SHEILA OGLE: HOW A FORMER ASSISTANT TO JESSE HELMS BECAME A PIONEERING SMALL-BUSINESS OWNER.

Author:Infanzon, Vanessa
 
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Pillars of North Carolina features prominent men and women who have made a significant impact in their industries and communities.

Sheila Ogle was among a small group of women business owners when she opened her marketing company, Media Research Planning & Placement Inc. in Cary, in the late 1980s.

Ogle grew up in Raleigh but moved with her family to Cary while in high school. After starting her career at WRAL-TV, she worked at an advertising firm for 20 years before becoming a small-business owner. Her ventures have included a clinical-trials company, the Cary Innovation Center business incubator and The Matthews House, a special events venue. Her sole remaining business is the incubator.

Ogle's book, The Pink House Circa 1830: A Love Story, is dedicated to her late husband, Carroll Ogle, and was published this summer. Ogle, 79, discussed her journey in comments edited for length and clarity.

My father moved us to this little hick town called Cary. It had 5,000 people. [It's now 168,000.] Back in the 1960s, the trend was to move outside the [Raleigh beltline]. Now, everyone wants to live inside the beltline.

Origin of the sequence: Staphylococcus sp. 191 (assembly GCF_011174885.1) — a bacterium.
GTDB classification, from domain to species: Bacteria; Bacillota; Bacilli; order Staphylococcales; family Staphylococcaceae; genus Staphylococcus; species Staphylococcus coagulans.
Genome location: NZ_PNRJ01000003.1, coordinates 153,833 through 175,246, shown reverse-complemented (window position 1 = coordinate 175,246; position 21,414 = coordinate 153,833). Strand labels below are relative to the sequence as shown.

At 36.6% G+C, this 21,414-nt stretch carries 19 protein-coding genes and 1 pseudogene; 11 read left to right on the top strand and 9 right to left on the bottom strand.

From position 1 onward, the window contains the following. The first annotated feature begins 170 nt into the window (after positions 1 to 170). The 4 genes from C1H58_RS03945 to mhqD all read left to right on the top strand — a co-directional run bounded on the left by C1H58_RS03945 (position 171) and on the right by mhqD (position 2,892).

I was a registered Democrat. My parents were Democrats. I didn't know there was any other party.

I worked as an assistant to Jesse Helms on WRAL-TV's Viewpoint show and for Bette Elliott, the station's women's editor. It was a very "unglorified job," but I learned so much from both of them. I did a little of everything to assist them as on-air personalities. Sen. Helms taught me to think about things that I never had thought about as a young girl just getting into the business world.

When I started my own business, I knew zip about how to read a financial statement. My strength was selling a media plan to the company's clients. Selling my company was a totally different world for me. Then I learned about this group called the Raleigh Chamber of Commerce. I bit the bullet and gathered up enough money to join. That decision was life-changing for my business growth.

One year, I was named the state's top small business by the [Small Business Administration]. They invited all the state winners to Washington, D.C., for a congratulatory lunch. I invited Sen. Helms, and he very respectfully sent me a handwritten note saying that he couldn't come to the lunch, but would I please come visit his office while I was in Washington.

And so I did. You would have thought I was the Queen of England. He introduced me to his staff. He took me in the...

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